It was almost vertical with sand with a track in the middle. He was going to let TUT drive down but nobody trusted him. It was quick but fun going down it in the jeep. He showed us a magnificent sandstone rock formation which was just standing on it’s own near some cliffs.
Most of the rocks here are sandstone but some are granite. Myself my family and the guide decided that this land would have been at the bottom of the sea a few thousand years ago but we don’t know when.
Ibrahim let TUT drive for a while and he did fine since he hasn’t driven a manual for a while.
Next stop was an oasis (Ain khudra) which he said was very old. There were palm trees (some date trees) all around an area where once there would have been water.
It was good to see trees in the middle of dry land. There was a small cave there with water inside which he said the residents here relied on . We had lunch here which consisted of veg, fruit, sauces and my favourite foul beans. After some food we walked through the White canyon (which could be my favourite canyon but not sure)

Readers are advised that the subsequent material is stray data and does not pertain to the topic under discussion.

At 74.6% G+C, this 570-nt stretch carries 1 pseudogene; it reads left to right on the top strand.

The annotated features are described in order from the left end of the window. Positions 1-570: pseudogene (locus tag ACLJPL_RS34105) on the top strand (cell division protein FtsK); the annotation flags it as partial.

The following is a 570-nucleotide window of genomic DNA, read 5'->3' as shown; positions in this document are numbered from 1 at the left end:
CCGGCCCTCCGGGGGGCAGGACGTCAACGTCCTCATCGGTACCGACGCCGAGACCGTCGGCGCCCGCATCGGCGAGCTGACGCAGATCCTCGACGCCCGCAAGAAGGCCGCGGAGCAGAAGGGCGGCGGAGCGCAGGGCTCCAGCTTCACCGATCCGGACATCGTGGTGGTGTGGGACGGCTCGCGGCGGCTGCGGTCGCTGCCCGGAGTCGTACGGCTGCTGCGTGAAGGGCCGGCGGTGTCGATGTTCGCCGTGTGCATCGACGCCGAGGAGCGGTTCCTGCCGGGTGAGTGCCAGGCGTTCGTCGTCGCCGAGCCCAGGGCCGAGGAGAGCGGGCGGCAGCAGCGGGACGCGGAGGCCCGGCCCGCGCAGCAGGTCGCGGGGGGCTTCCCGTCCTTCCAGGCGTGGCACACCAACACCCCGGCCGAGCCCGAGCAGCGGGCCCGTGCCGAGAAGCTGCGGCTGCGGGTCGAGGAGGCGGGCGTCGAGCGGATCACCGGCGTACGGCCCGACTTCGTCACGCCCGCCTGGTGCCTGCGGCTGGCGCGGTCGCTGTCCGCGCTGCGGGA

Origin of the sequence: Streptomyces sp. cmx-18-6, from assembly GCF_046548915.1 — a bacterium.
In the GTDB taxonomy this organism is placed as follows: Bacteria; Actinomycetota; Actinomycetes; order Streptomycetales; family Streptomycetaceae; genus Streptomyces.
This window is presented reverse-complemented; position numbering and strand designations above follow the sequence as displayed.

with a different man who helped a bit with Jed since it was difficult. We walked it to the canyon which was the easiest bit then we climbed higher up until we reached a small crevice in the wall which was hard to get through since it was tight but we managed.
After that it got easier again but not for long. There was a ladder to climb and after that rope to climb until you reached the top of the canyon. Jed was still canyoned out so he was crying again. Once we reached the top there was that lovely sand again
which Jed immediately played in
and a hut so we thought we had finished and were going back in the jeep : ) .
But nooo the man told us to carry on so we had to remove Jed from his luxury once more and hear his screams once more. The sun was dying away behind red sandstone.
We walked through plains and came to the top of a vertical sand dune about “100” meters high that apparently we were to slide down. Jed was still crying going down it but once we were half way he realized he liked it and wanted to do it again.
Once at the bottom we carried on walking. We now thought we were walking back to the oasis but thankfully we stopped to find Ibrahim with his jeep setting up camp.
The man helped him and me,TUT and mum went searching for rocks and fossils while the baby sat comfortably with a packet of biscuits in some blankets watching the fire being built.
Me and my mum had rice with bits of veg in (you couldn’t taste much but it was edible) and The Ultimate Traveller had a fish soup and chicken with rice.